Music Streaming In the UK Increased 8.2% In Locked-Down 2020 — But Not One Album Went Platinum

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Some of 2020’s most popular albums in the UK. Photo Credit: British Phonographic Industry

Though music streaming in the UK increased by 8.2 percent in locked-down 2020, according to a new yearend report from the British Phonographic Industry (BPI), not one album went platinum.

The 8.2 percent year-over-year boost to music streaming in the UK helped 2020 become the sixth consecutive year in which music consumption has grown. In total, fans streamed or purchased approximately 155 million albums throughout the year, while individual streams hiked more than 20 percent compared to 2019, finishing at 139 billion.

Those are big numbers, though not enough to propel a single album into platinum status. The 2020 reporting period, it’s worth mentioning, consists of 53 weeks, to 52 weeks in 2019. The BPI certifies platinum albums that sell over 300,000 units (against 1,000,000 units for the RIAA’s platinum certification).

More broadly, streaming accounted for 80.6 percent of all UK music consumption in 2020. Lewis Capaldi’s Divinely Uninspired to a Hellish Extent (which released in May of 2019) topped the list of most popular albums, followed by Harry Styles’ Fine Line, Dua Lipa’s Future Nostalgia, Billie Eilish’s When We All Fall Asleep, Where Do We Go?, and Stormzy’s Heavy is the Head, respectively. (Fleetwood Mac’s 2018 50 Years – Don’t Stop finished 10th.)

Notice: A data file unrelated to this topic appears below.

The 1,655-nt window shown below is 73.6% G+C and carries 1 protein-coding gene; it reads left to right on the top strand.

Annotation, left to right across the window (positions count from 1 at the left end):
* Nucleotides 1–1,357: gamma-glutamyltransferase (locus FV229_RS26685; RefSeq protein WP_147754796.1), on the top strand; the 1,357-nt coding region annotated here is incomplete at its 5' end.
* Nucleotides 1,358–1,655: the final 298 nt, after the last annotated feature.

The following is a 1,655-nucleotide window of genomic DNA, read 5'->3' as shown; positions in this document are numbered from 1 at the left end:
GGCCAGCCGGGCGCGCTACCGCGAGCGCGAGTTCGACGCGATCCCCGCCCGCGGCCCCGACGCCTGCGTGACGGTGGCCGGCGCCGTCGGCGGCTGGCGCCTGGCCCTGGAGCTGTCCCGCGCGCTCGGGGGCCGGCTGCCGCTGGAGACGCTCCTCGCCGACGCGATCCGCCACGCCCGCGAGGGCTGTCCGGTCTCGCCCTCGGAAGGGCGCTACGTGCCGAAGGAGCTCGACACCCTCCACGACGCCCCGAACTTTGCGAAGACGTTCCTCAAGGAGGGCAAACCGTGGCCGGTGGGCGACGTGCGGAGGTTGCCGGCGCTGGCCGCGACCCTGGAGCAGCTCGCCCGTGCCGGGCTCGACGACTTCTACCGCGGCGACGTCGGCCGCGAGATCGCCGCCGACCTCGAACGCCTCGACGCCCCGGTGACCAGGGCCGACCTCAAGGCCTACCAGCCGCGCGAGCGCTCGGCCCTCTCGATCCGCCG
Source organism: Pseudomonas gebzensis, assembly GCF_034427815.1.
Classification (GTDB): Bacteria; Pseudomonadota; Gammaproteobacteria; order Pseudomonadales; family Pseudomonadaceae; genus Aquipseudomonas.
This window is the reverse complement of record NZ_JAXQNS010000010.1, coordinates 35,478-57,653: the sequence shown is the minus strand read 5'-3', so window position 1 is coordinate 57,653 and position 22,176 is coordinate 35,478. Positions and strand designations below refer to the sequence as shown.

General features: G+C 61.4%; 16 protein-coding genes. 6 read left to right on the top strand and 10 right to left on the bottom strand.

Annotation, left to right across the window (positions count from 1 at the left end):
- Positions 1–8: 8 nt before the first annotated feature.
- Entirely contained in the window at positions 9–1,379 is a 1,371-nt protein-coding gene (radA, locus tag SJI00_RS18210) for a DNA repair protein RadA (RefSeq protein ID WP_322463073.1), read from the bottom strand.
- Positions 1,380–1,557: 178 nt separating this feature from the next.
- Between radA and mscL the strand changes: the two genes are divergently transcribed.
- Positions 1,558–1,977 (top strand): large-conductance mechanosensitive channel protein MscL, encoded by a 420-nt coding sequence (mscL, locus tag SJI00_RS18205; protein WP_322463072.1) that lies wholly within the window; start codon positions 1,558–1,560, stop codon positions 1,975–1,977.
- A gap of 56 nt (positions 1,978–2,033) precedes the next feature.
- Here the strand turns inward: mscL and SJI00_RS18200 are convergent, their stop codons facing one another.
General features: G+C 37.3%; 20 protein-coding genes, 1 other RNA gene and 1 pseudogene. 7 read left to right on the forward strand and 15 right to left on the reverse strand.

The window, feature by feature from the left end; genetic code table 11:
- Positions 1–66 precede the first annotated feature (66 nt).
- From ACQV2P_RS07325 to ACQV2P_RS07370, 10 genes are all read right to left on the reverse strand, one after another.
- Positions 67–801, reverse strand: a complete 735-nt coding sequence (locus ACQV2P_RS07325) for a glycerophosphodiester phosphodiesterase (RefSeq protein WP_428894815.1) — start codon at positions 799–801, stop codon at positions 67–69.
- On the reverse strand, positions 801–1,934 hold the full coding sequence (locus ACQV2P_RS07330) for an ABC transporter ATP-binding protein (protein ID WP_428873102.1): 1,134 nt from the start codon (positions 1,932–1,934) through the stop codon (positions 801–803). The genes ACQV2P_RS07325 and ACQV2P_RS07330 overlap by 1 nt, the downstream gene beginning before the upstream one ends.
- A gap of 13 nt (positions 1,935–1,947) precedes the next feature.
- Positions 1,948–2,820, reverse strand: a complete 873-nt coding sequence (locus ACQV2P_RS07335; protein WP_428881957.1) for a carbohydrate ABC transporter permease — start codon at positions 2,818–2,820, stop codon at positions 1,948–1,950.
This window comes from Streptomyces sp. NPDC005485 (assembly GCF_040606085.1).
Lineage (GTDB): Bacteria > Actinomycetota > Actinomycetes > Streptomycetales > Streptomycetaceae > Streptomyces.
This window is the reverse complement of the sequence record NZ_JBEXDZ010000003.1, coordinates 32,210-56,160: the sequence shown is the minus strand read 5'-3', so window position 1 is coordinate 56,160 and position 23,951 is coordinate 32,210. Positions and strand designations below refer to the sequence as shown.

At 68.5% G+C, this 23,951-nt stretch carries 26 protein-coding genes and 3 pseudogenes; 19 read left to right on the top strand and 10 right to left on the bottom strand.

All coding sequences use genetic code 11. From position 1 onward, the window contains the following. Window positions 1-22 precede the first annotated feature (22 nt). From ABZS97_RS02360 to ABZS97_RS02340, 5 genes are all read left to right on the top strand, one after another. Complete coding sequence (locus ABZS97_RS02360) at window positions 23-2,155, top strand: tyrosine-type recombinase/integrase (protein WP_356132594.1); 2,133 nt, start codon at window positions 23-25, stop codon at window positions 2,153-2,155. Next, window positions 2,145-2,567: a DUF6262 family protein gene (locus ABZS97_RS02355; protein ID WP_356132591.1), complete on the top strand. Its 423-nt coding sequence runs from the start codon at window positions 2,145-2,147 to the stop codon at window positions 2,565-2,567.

The Weeknd’s “Blinding Lights” came in first on the “official singles chart” as well as the “most streamed audio tracks chart,” whereas Tones and I’s “Dance Monkey” nabbed the second position. (These songs also took the two uppermost spots on Spotify’s global “Top Tracks of 2020” list.)

On the physical front, vinyl records turned in their 13th consecutive year of growth in the UK, selling 11.5 percent more (approximately 4.8 million units) in 2020 than in 2019. (Stateside, vinyl appears poised to continue its own decade-plus growth streak, owing to strong sales figures through the halfway point of the year and a stellar commercial performance during the holiday season.)

Elsewhere in Europe, vinyl recorded a double-digit sales boost in Germany in 2019 – representing five percent of overall recorded music sales – and a 27 percent year-over-year jump in the number of individuals who streamed music. In France, vinyl suffered comparatively small losses in 2020’s opening half, with streaming revenues having increased by almost 18 percent from 2019’s initial six months.

Lastly, CD sales accounted for 10.2 percent of total UK recorded music consumption in 2020, with roughly 16 million units moved. (Many American music fans are also continuing to purchase CDs, despite the comprehensive embrace of streaming services.) Additionally, cassette sales grew by almost 95 percent year over year in the UK, to approximately 157,000 units. Lady Gaga’s Chromatica led the latter list, followed by 5 Seconds of Summer’s Calm and Yungblud’s Weird!, respectively.

In December, Heston-born Led Zeppelin founder and guitarist Jimmy Page called on streaming services to “make fair payments to all musicians.” The 76-year-old penned the corresponding Instagram post after watching multiple musicians speak before the Commons’ Digital, Culture, Media and Sport Committee, as part of its broader investigation into streaming royalties.